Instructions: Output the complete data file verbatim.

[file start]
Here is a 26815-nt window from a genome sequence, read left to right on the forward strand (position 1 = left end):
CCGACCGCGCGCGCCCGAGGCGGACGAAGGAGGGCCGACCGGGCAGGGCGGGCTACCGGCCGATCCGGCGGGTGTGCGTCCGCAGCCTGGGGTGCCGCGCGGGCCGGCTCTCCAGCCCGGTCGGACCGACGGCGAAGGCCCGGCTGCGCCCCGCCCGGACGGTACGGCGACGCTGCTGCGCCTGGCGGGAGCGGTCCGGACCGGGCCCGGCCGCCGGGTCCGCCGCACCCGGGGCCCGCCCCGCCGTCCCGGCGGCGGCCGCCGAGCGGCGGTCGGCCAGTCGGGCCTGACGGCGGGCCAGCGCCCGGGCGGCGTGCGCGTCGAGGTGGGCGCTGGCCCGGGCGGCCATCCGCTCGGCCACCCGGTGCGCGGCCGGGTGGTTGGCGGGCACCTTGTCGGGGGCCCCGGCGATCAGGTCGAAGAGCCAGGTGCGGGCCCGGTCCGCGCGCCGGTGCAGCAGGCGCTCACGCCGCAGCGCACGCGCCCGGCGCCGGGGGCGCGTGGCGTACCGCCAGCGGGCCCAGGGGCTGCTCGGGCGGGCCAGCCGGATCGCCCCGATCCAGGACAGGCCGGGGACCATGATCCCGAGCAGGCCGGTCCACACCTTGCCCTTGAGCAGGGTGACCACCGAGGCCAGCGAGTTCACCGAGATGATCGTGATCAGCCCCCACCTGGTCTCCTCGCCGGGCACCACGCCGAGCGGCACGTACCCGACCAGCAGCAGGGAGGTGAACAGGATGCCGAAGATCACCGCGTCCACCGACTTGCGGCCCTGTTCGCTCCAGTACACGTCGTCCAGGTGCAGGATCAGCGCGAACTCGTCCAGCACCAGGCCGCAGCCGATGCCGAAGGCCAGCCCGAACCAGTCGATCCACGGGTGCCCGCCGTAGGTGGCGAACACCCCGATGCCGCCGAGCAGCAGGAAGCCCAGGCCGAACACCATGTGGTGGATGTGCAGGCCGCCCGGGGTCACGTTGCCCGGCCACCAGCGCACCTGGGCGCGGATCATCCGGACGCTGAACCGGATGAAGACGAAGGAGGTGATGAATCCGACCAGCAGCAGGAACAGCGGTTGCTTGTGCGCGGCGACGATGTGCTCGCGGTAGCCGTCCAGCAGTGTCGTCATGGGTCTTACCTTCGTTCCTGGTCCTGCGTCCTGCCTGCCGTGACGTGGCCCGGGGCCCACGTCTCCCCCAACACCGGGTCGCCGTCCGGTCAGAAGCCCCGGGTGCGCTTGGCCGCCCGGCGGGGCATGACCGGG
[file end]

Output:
Here is a 26815-nt window from a genome sequence, read left to right on the forward strand (position 1 = left end):
CCGACCGCGCGCGCCCGAGGCGGACGAAGGAGGGCCGACCGGGCAGGGCGGGCTACCGGCCGATCCGGCGGGTGTGCGTCCGCAGCCTGGGGTGCCGCGCGGGCCGGCTCTCCAGCCCGGTCGGACCGACGGCGAAGGCCCGGCTGCGCCCCGCCCGGACGGTACGGCGACGCTGCTGCGCCTGGCGGGAGCGGTCCGGACCGGGCCCGGCCGCCGGGTCCGCCGCACCCGGGGCCCGCCCCGCCGTCCCGGCGGCGGCCGCCGAGCGGCGGTCGGCCAGTCGGGCCTGACGGCGGGCCAGCGCCCGGGCGGCGTGCGCGTCGAGGTGGGCGCTGGCCCGGGCGGCCATCCGCTCGGCCACCCGGTGCGCGGCCGGGTGGTTGGCGGGCACCTTGTCGGGGGCCCCGGCGATCAGGTCGAAGAGCCAGGTGCGGGCCCGGTCCGCGCGCCGGTGCAGCAGGCGCTCACGCCGCAGCGCACGCGCCCGGCGCCGGGGGCGCGTGGCGTACCGCCAGCGGGCCCAGGGGCTGCTCGGGCGGGCCAGCCGGATCGCCCCGATCCAGGACAGGCCGGGGACCATGATCCCGAGCAGGCCGGTCCACACCTTGCCCTTGAGCAGGGTGACCACCGAGGCCAGCGAGTTCACCGAGATGATCGTGATCAGCCCCCACCTGGTCTCCTCGCCGGGCACCACGCCGAGCGGCACGTACCCGACCAGCAGCAGGGAGGTGAACAGGATGCCGAAGATCACCGCGTCCACCGACTTGCGGCCCTGTTCGCTCCAGTACACGTCGTCCAGGTGCAGGATCAGCGCGAACTCGTCCAGCACCAGGCCGCAGCCGATGCCGAAGGCCAGCCCGAACCAGTCGATCCACGGGTGCCCGCCGTAGGTGGCGAACACCCCGATGCCGCCGAGCAGCAGGAAGCCCAGGCCGAACACCATGTGGTGGATGTGCAGGCCGCCCGGGGTCACGTTGCCCGGCCACCAGCGCACCTGGGCGCGGATCATCCGGACGCTGAACCGGATGAAGACGAAGGAGGTGATGAATCCGACCAGCAGCAGGAACAGCGGTTGCTTGTGCGCGGCGACGATGTGCTCGCGGTAGCCGTCCAGCAGTGTCGTCATGGGTCTTACCTTCGTTCCTGGTCCTGCGTCCTGCCTGCCGTGACGTGGCCCGGGGCCCACGTCTCCCCCAACACCGGGTCGCCGTCCGGTCAGAAGCCCCGGGTGCGCTTGGCCGCCCGGCGGGGCATGACCGGG